Diversity & Inclusion
Education / Manufacturing

Delaware Tech is working to train the next generation of manufacturing workers

With a large percentage of the state's manufacturing workforce set to retire in the next few years, it's a timely effort.

Delaware Tech's manufacturing Pathways students touring PPG Industries. (Photo via Twitter)

It’s been speedy growth for Delaware’s Pathways to Prosperity job training program for high school students, from seeing about 30 students in its introductory class in 2014 to now serving about 5,800 across 38 high schools across the state.
Now, the program is set to grow even more, thanks to the recent announcement of the program receiving a total of $450,000 in funding. According to Paul Morris, assistant vice president of workforce development at Delaware Tech, the growth is coinciding with the state’s re-emerging manufacturing industry.
“Delaware manufacturers have said countless times over the past five years that a large percent of their workforce could retire in the next five to 10 years,” Morris wrote in an email.
He continued:

“With that being said, they had and have a need for a continuous pipeline of trained and educated entry level workers. All of these jobs are considered ‘middle skill’ and offer graduating high school students an opportunity to gain employment within a good paying field and gives them the opportunity to further their education within manufacturing and/or engineering.”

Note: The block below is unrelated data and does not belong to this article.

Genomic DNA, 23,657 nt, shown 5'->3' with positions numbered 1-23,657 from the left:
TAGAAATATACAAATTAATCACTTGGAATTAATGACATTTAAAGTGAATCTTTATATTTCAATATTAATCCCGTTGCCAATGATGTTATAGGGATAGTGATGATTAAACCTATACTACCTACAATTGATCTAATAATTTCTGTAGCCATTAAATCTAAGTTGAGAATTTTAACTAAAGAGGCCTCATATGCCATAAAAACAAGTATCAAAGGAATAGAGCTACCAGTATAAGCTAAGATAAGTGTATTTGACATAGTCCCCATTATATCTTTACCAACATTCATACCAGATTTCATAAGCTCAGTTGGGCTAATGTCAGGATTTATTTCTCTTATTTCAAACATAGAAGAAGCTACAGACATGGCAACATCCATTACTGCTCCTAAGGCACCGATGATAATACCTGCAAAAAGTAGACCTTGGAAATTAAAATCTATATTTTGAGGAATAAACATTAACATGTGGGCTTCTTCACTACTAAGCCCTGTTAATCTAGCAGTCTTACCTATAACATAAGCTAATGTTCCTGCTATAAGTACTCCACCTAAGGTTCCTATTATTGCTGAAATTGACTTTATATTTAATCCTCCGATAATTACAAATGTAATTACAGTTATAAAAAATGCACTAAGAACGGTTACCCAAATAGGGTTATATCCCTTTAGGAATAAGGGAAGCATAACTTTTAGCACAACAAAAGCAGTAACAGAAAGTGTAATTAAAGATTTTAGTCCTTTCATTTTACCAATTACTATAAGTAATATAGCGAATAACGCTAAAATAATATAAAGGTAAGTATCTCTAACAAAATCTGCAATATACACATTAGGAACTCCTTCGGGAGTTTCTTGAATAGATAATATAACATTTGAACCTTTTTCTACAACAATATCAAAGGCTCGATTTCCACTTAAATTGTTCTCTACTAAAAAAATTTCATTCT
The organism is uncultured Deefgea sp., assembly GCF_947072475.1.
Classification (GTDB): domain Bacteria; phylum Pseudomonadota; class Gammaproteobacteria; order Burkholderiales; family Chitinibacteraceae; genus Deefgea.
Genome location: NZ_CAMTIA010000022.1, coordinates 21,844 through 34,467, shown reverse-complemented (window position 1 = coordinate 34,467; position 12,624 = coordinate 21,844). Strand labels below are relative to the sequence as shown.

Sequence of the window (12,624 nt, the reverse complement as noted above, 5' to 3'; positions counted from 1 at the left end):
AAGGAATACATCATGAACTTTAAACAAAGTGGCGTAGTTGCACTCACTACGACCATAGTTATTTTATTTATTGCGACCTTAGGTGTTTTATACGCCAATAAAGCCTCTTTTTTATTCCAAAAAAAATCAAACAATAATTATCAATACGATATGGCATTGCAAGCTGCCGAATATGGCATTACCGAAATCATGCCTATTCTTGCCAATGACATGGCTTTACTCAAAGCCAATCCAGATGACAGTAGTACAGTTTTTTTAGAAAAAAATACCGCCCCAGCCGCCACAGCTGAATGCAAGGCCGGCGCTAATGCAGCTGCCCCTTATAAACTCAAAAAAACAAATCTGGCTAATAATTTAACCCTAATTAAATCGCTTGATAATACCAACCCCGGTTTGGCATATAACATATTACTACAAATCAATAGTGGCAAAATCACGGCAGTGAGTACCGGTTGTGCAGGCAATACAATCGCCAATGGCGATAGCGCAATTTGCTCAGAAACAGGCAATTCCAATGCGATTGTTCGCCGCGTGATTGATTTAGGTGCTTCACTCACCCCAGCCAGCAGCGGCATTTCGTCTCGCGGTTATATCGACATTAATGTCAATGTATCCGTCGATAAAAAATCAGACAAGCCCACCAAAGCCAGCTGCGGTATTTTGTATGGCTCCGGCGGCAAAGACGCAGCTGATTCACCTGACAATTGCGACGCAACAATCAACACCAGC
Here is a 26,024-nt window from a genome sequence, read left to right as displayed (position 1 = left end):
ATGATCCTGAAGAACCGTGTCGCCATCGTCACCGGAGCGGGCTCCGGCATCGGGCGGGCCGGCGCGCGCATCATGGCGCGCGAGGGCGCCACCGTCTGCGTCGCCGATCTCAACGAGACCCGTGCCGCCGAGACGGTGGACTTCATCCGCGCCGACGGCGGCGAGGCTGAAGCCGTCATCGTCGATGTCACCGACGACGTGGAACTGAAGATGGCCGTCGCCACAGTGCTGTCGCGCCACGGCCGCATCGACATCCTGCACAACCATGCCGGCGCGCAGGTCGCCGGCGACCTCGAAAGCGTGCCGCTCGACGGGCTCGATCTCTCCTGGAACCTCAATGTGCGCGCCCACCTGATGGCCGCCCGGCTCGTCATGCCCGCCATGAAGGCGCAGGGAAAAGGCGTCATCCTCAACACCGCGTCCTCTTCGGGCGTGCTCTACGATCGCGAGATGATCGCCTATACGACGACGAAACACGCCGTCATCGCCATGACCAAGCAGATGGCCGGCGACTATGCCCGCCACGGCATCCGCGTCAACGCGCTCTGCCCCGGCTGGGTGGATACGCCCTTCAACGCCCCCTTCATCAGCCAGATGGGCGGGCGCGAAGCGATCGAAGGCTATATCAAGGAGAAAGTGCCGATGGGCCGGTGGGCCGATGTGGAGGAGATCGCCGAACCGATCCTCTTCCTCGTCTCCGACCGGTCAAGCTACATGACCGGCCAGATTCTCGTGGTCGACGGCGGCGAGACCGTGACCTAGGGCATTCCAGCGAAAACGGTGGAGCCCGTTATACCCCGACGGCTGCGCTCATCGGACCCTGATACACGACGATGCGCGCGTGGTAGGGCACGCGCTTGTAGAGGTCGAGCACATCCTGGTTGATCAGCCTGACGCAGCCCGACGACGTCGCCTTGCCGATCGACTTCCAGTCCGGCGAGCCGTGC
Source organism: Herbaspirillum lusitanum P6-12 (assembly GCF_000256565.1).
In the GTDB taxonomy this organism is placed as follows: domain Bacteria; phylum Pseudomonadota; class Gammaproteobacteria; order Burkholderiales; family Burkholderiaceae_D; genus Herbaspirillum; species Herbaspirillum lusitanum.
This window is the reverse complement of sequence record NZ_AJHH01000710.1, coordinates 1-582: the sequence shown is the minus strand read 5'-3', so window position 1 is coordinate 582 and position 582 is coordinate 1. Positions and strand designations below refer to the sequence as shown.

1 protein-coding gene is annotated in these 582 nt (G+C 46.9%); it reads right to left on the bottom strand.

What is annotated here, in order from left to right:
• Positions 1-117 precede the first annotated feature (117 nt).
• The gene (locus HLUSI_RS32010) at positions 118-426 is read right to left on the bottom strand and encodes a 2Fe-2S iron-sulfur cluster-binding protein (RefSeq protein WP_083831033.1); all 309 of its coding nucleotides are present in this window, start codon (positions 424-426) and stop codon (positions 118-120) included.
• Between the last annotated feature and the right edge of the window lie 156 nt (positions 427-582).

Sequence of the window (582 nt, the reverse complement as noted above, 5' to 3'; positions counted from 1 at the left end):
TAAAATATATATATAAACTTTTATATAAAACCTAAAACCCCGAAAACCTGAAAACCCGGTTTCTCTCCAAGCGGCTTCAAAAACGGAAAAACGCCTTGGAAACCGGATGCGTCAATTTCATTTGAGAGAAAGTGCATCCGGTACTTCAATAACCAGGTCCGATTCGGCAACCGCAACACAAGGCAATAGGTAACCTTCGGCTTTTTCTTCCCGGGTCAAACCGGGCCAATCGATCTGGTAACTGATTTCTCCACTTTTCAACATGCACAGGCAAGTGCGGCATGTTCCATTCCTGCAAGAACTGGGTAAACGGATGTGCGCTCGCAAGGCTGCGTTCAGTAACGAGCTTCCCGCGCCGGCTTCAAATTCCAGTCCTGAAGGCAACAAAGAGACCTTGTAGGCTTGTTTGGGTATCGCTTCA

Delaware Tech, which was recently awarded a $3.5 million federal grant from the U.S. Department of Labor for IT and manufacturing training, has been part of the Pathways to Prosperity program since the beginning, offering 630 hours of instruction to students during their junior and senior years. Participating students also get 200 hours of summer work experience, thanks to partnerships with the Delaware Manufacturing Association and local employers.
It’s a lot of work for these students on top of their high school lives, but it’s something Justina Sapna, vice president of academic affairs at Delaware Tech, says is necessary with today’s manufacturing industry, which requires more skilled workers with an increased level of tech know-how.
“I think the strength that we bring to [students] in solidifying their decision is that we work with the [manufacturing] industry when we’re creating our curriculum, along with our expert faculty who’ve been in the industry,” Sapna said. “This allows us to create a curriculum that’s relevant, efficient and gives the students what they need to be prepared for the workforce or for college.”

Companies: Delaware Technical Community College

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